Lynn Franco, director of The Conference Board Consumer Research Center, said: "A softening in business conditions and labour market conditions has curbed consumers’ confidence. In addition, the volatility in financial markets and continued sub-prime housing woes may have played a role in dampening consumers’ spirits.
"But, despite less favourable conditions and in spite of all the recent turmoil, consumers still remain confident. And current Index levels suggest further economic growth in the months ahead."
Consumer assessment of present-day conditions in August was less upbeat than in July. Those claiming conditions are "good" decreased to 26.4 percent from 28.3 percent, while those saying conditions are "bad" increased to 16.3 percent from 14.5 percent. Consumers were also less positive in their appraisal of the labour market. Those saying jobs are "hard to get" increased to 19.7 percent from 18.7 percent. Those claiming jobs are "plentiful" decreased to 27.5 percent from 30 percent in July.
Consumers, once again, turned cautious in their short-term outlook. Those expecting business conditions to worsen in the next six months rose to 10.6 percent from 8.2 percent, while those anticipating business conditions would improve was virtually unchanged at 15 percent.

 

Inflation under control
It is also noteworthy, and very important from a global perspective, that underlying US inflation appears to have drifted downward so far this year, having risen slightly through 2006. Low and stable inflation has been a key underpinning of US and global economic expansion for the past decade and a half.
Economic policymakers around the world remain on alert for threats to that stability. If the US authorities continue to turn inflation back down, then the foundations for future growth will have been strengthened. But US policymakers themselves would be the first to admit that the risk of higher inflation has not yet disappeared.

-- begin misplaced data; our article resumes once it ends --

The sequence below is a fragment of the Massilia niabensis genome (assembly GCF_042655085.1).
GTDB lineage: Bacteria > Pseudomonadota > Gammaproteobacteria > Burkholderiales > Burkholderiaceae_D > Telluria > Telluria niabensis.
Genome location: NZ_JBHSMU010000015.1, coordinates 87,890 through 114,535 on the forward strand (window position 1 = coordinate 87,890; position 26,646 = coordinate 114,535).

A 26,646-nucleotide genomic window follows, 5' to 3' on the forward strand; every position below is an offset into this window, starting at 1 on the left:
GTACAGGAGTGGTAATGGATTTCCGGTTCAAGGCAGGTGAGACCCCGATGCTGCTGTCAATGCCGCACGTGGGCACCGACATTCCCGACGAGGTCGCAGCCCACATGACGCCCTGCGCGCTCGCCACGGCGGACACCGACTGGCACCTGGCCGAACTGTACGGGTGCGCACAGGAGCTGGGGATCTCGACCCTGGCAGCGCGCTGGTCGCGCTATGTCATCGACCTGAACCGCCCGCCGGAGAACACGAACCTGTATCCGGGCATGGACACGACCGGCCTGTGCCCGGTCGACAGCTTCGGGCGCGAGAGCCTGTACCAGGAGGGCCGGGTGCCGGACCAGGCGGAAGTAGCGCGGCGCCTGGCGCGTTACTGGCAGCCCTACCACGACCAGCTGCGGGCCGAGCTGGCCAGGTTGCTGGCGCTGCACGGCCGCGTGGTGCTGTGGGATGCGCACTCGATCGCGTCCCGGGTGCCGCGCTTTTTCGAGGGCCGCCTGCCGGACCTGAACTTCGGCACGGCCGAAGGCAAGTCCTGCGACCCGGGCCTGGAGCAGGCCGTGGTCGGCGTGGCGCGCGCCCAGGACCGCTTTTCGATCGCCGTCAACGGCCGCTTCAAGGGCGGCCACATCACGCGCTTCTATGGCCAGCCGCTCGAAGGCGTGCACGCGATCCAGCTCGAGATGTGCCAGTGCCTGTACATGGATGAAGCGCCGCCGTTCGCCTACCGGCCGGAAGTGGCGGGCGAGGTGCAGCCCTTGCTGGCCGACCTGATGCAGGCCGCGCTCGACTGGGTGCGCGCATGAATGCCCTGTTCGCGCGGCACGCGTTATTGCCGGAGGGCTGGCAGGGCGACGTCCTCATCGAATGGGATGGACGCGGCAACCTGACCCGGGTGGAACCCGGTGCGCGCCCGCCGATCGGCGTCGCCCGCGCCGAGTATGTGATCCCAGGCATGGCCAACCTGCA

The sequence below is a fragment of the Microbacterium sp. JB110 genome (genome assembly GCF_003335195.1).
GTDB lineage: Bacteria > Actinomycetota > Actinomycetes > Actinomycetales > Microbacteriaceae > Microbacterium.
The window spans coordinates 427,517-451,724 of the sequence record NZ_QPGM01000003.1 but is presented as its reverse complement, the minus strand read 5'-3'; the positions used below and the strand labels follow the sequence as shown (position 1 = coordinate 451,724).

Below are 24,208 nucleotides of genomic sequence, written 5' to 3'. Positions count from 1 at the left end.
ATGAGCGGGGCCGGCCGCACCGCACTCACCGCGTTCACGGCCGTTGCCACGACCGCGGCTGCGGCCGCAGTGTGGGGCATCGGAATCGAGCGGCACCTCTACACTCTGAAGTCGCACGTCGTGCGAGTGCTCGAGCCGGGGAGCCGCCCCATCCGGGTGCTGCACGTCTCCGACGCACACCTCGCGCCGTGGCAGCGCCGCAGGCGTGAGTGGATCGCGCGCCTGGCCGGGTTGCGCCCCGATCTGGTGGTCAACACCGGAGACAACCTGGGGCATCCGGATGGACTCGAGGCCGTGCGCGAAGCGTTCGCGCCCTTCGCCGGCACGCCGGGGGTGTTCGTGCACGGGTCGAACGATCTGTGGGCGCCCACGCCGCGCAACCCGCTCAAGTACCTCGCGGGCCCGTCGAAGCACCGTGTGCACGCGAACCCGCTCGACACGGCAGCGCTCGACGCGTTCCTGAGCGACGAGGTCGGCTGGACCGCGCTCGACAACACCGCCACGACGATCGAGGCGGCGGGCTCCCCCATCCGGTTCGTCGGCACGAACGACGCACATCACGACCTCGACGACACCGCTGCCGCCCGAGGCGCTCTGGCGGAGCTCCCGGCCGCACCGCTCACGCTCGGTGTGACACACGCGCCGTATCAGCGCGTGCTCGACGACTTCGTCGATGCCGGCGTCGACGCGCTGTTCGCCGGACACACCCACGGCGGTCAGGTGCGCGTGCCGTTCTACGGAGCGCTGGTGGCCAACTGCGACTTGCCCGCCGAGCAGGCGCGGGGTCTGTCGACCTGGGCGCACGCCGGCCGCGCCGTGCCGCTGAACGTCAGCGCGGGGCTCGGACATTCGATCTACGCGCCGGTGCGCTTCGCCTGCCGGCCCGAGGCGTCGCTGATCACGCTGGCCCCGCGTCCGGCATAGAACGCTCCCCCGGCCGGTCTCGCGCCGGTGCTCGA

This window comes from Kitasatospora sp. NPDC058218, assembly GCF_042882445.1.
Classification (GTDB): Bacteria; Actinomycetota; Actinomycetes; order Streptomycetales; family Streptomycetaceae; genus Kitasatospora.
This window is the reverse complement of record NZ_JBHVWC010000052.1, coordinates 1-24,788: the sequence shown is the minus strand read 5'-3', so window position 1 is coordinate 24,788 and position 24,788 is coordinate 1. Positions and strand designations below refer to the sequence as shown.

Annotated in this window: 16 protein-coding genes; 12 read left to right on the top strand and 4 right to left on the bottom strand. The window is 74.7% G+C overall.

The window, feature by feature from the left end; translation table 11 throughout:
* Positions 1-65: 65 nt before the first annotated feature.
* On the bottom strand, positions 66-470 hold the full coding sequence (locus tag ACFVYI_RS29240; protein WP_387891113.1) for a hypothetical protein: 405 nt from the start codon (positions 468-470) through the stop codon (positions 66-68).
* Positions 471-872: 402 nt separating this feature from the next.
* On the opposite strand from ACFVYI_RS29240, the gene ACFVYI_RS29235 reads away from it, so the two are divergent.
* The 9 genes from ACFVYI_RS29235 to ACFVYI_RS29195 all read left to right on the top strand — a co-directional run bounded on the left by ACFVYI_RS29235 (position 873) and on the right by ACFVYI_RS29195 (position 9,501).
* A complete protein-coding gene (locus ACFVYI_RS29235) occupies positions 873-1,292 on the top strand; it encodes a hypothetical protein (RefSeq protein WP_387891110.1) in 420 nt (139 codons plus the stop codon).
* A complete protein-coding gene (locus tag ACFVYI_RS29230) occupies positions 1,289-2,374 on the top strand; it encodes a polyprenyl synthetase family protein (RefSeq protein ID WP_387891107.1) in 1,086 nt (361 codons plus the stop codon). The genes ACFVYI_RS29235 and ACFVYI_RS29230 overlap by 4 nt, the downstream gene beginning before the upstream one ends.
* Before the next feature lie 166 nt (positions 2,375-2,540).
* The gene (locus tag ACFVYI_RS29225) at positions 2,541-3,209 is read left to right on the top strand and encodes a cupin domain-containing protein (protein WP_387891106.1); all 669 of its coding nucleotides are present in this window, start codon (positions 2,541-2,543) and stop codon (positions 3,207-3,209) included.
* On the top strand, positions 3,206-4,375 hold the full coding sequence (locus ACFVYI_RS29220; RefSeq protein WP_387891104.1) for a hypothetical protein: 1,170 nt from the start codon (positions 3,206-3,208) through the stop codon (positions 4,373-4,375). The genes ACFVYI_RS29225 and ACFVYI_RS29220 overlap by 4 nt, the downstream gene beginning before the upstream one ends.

In Asia, Japan is revitalised and growing again, but the fortunes of the region continue to be driven by China. According to the latest available official figures, China’s GDP grew at about 11 percent over the last year. Just about every statistic and measure on the Chinese economy provides a positive picture. However, there remain several areas where the Chinese authorities have expressed concern. Concern surrounds the Chinese asset markets, especially the share market, which has increased by around 50 percent this year. Rises in prices for soft commodities are also finding their way into food prices, which is a pretty big share of the cost of living in China and a number of other like countries.
In response, China has tightened its fiscal policies, and taken taxation measures aimed at dampening speculative excesses in the share market. It would take something extraordinary and unprecedented to knock China off its current path to rapid growth.
In Australia, domestic economic data has signalled a pick-up in the pace of growth in demand and activity. Capacity utilisation is high after a lengthy period of expansion and unemployment continues to decline. Business and household confidence are strong. The demand for finance has strengthened, even apart from the temporary surge in June, particularly in the business sector. These conditions have been accompanied recently by higher-than-expected underlying inflation.